I apologize. I was wrong.

Not wrong about the need for foreign aid, no. While it is a bit of a difficult stance to take and stick to, I still believe in it.

Wrong for thinking that the solution to poverty was simply education. Not only was it simplistic, but it was also naive. And for that I apologize.

A recent proposal by the new US administration to cut back its funding of aid instills a sense of bitter-sweetness.

Bitter in that the proposed cuts include shifts from Development Aid towards economic fund aid. The distinction here being that development assistance aid is mainly used to fund public goods such as encouraging entrepreneurship, improving education systems and public health. Economic support funds on the other hand are mostly used to influence policy and gain allies in developing nations. (The latter is the kind of aid I do not believe in).

Sweet though in that the policy proposal  seems to move the needle towards making developing countries self-sufficient, However, scholars such as William Easterly and Dambisa Moyo have sharply criticized the aid model calling for not just cuts, but complete termination of aid. With Ms Moyo calling for alternative solutions like debt-financing through capital markets -a model which has since crippled the Kenyan economy. But that’s a different debate.

The more I dig deeper into development research, the more I realize that one cannot solve for the question of poverty without solving for both endogenous and exogenous factors. That is to say that causes and effects of poverty are so interconnected yet misaligned that it may well be one of the greater questions in humanity.

Now where it gets interesting is that regardless of your school of thought on the issue, the big question seems to be whether economic development is a supply or demand plight? That is, You can’t have if you are not given, but you can’t be given if you do not want. So how does one try to solve for this?

Well let me put it contextually. I will call it the gym-dilemma.

Suppose you want to get healthier, perhaps lose weight because your diet sucks. Then a friend comes in and buys you a gym membership. Well this is all fine. But it doesn’t solve for the core issue that you want to address..

This is the paternalistic thinking that the likes of Dambisa Moyo are against -The fact that a more developed country has ideas about how to solve a poor country’s problems, and therefore imposes what it believes to be best. Regardless of the context of the aid recipient. But if you delve deeper, there’s more than meets the eye.

Why Aid may not the answer.

So why may you be reluctant to accept this gym membership? Well there could be factors preventing you from going to the gym. Perhaps it is a knee surgery from years ago –read colonialism, which refuses to heal and perhaps needs an entirely new body to recover. And therefore the gym membership will only add to the burn.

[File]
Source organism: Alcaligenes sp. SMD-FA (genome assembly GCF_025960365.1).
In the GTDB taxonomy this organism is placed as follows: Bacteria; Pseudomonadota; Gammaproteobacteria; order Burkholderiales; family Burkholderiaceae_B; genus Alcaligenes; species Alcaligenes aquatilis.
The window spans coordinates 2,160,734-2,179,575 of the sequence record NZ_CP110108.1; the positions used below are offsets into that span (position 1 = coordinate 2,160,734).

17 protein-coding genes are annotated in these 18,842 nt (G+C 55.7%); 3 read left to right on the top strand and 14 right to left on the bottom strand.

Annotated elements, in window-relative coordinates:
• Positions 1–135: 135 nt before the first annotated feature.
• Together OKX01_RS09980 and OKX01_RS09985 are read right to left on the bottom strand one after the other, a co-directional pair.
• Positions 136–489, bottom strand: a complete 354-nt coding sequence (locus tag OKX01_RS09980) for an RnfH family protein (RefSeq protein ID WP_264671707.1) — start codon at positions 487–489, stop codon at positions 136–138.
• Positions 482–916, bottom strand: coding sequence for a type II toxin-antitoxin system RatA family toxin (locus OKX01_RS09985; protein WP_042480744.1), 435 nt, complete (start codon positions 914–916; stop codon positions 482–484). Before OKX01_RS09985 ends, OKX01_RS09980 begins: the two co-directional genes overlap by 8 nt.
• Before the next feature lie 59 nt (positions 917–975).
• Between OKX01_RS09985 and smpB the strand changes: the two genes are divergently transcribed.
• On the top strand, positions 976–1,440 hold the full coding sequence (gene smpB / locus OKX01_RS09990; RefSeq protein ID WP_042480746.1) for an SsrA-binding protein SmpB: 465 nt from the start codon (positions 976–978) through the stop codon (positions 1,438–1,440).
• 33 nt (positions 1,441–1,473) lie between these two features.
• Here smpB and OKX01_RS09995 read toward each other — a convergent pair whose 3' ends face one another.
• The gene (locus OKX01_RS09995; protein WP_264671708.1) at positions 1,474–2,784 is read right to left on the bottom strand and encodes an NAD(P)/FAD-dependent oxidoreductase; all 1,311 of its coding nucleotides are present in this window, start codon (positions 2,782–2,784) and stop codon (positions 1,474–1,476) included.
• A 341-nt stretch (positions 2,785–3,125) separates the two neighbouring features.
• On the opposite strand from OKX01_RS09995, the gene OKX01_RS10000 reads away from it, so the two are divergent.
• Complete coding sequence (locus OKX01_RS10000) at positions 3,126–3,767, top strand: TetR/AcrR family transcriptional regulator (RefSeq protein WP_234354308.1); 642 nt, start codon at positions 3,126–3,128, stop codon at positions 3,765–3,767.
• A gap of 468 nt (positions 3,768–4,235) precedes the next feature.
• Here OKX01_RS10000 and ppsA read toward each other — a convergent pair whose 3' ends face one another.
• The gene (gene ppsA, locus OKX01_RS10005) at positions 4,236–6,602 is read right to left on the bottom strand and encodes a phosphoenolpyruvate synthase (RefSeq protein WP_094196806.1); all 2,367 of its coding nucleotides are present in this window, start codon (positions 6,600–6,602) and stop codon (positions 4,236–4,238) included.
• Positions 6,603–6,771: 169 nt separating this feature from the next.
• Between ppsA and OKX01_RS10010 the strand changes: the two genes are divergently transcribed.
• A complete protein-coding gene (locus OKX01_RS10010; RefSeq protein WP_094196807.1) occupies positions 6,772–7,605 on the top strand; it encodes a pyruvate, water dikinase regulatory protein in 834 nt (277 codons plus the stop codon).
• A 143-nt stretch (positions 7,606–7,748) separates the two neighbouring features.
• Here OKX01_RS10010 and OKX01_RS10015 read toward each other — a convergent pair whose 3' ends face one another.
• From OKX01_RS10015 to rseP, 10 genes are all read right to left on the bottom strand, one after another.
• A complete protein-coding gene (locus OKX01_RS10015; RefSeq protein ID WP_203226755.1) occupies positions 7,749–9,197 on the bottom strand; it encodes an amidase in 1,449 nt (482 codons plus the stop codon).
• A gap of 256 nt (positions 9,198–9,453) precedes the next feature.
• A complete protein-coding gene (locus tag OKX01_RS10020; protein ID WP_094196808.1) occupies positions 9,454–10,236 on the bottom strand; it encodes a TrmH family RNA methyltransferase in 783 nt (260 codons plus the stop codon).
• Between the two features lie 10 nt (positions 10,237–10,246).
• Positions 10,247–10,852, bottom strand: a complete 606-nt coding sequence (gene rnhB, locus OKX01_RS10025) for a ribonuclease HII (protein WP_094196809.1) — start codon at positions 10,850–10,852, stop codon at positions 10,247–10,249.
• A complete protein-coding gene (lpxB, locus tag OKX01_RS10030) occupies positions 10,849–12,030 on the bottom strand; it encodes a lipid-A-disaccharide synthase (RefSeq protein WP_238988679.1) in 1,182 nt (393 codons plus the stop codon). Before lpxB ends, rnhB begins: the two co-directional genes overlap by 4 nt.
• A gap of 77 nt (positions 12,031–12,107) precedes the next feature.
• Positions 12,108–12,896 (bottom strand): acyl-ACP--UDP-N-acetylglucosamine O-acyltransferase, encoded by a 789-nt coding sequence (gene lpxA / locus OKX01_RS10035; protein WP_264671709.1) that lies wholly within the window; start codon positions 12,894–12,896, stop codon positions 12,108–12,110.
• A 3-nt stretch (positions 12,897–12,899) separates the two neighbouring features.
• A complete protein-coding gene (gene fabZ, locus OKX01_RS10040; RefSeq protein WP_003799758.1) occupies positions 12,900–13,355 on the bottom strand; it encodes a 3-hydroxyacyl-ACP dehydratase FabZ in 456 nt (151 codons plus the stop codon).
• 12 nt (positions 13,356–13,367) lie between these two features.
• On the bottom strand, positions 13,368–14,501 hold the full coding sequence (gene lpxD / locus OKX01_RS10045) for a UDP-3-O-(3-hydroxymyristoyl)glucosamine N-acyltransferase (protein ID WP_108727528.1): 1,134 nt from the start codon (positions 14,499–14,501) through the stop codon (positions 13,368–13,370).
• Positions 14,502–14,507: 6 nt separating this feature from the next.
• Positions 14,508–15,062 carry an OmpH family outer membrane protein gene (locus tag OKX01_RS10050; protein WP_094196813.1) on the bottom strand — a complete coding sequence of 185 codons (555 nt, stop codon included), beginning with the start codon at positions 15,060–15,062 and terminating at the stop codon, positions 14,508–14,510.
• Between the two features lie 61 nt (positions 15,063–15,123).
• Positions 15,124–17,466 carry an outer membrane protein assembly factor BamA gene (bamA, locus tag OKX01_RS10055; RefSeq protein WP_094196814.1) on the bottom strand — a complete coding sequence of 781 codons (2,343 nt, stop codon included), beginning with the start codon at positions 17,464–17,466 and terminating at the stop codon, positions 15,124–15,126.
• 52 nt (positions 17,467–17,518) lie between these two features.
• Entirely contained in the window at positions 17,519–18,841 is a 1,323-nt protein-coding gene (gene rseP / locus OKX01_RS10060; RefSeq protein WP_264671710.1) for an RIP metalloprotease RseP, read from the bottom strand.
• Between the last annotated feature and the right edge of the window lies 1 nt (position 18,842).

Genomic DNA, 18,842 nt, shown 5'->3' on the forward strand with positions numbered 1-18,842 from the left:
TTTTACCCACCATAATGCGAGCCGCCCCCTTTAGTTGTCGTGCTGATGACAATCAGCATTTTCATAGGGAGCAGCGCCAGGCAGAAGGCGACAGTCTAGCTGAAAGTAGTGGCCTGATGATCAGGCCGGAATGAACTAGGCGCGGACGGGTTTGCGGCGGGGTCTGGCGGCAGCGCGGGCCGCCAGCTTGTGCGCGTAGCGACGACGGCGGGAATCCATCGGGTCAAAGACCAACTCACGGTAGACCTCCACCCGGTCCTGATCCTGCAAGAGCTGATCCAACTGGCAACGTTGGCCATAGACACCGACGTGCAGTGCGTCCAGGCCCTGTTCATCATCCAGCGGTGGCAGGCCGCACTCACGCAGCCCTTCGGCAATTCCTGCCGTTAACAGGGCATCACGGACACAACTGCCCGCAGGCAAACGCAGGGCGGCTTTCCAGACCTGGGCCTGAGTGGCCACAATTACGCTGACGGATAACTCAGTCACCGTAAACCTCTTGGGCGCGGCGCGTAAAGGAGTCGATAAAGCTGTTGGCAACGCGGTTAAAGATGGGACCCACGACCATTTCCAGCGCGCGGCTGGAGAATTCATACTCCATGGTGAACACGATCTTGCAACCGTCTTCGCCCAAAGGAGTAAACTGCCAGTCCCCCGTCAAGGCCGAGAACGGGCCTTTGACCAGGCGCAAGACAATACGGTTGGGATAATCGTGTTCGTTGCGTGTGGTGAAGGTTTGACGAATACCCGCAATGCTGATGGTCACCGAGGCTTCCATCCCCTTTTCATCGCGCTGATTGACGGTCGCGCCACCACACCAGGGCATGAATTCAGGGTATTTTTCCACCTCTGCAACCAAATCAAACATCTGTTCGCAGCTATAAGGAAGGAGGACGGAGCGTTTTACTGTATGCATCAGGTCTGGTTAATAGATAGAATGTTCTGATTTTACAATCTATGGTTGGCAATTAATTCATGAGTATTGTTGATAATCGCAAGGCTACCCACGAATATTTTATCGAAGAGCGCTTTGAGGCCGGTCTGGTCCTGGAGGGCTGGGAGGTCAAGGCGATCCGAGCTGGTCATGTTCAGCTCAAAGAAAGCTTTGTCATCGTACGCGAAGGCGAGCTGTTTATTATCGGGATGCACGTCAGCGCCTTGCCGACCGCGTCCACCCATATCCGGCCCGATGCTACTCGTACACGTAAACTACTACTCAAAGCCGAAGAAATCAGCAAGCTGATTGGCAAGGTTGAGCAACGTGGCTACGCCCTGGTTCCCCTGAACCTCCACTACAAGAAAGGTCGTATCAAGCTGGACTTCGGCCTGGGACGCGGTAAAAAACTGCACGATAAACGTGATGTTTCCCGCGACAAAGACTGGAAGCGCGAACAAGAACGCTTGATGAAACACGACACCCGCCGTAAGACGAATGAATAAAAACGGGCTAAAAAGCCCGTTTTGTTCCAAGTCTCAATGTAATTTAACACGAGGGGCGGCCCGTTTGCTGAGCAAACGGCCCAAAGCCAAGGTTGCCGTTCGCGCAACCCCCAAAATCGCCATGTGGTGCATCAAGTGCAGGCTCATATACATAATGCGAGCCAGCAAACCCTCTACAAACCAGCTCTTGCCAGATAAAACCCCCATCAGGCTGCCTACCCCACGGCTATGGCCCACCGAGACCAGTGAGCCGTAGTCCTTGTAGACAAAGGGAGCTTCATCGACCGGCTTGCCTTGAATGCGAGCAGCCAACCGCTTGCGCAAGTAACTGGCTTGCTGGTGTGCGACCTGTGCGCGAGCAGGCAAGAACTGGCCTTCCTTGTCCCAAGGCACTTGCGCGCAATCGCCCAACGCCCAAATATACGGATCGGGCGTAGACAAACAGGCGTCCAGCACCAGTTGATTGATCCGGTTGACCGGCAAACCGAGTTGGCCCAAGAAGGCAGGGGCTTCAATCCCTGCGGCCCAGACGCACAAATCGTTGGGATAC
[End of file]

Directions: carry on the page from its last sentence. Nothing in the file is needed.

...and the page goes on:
Or it could be that the gym is so far away from where you live, that it makes no sense to try and commute there and still have gas to get to work. This is the problem with trying to foster free markets within infrastructurally inept states.

But there is also the evidence. You’ve tried the gym before. It hasn’t worked. One time you went, but the gym was so full with other new-year’s resolution-ers that you couldn’t get a treadmill. Or the other time you went and got intimidated by the gym-maniacs, who, by some unspoken rule seem to have first priority on the bench-press. This is what is meant by warped institutions, weak rule of law and corrupt leaders. While a country may genuinely want to make good on the aid it receives, it is ultimately in the hands of a government or existing institutions.

Then there is the question of this gym membership. It may be free today, but someone will have to continue paying for it. You barely have enough to pay for your gluten free meal, let alone pay for a gym membership. What good is a membership for one month? Besides, your friend only wanted to help once, not for a lifetime. Unless she’s getting some return from it. In which case, you remain forever indebted with little to show for power or autonomy.

Herein lays the dilemma. While it is indeed essential for you to have a balanced diet, a gym membership is truly the fastest way for you to get healthy.

Why Aid may be the answer.

‘But why do you need the gym when you could work out from home’. Some will ask.

Yes you could do some home-exercises or some running outside, but not when the weather conditions are not permissible. And especially not when you have neighbors or roommates who will eat you and your salads if you dare do jumping jacks in the house. Refer to immigration and refugee crises, trade and civil wars, disease of neighboring countries.

‘But you go to the gym and we do not see any changes’. They will tell you.

Well yes, for all the reasons mentioned above. But if you want to get healthy as much as you say you do, and your friend teaches you how to spell and use an elliptical machine, and you continue to try different salad recipes, you will be unstoppable.

But in the face of misinformation about health benefits of exercise, coupled with your dozen copies of the south beach diet, you only want to focus on eating salads. Notwithstanding the fact that all the salads in the world could never build your muscles the way 10 reps could.

I get it, there is no simple solution. All it looks like from my point of view is that you need to eat healthy, and also need that gym membership. The two are not and should not be mutually exclusive. Because what’s the point of having your cake if you can’t eat it too?

Oh wait, we are trying to get healthy.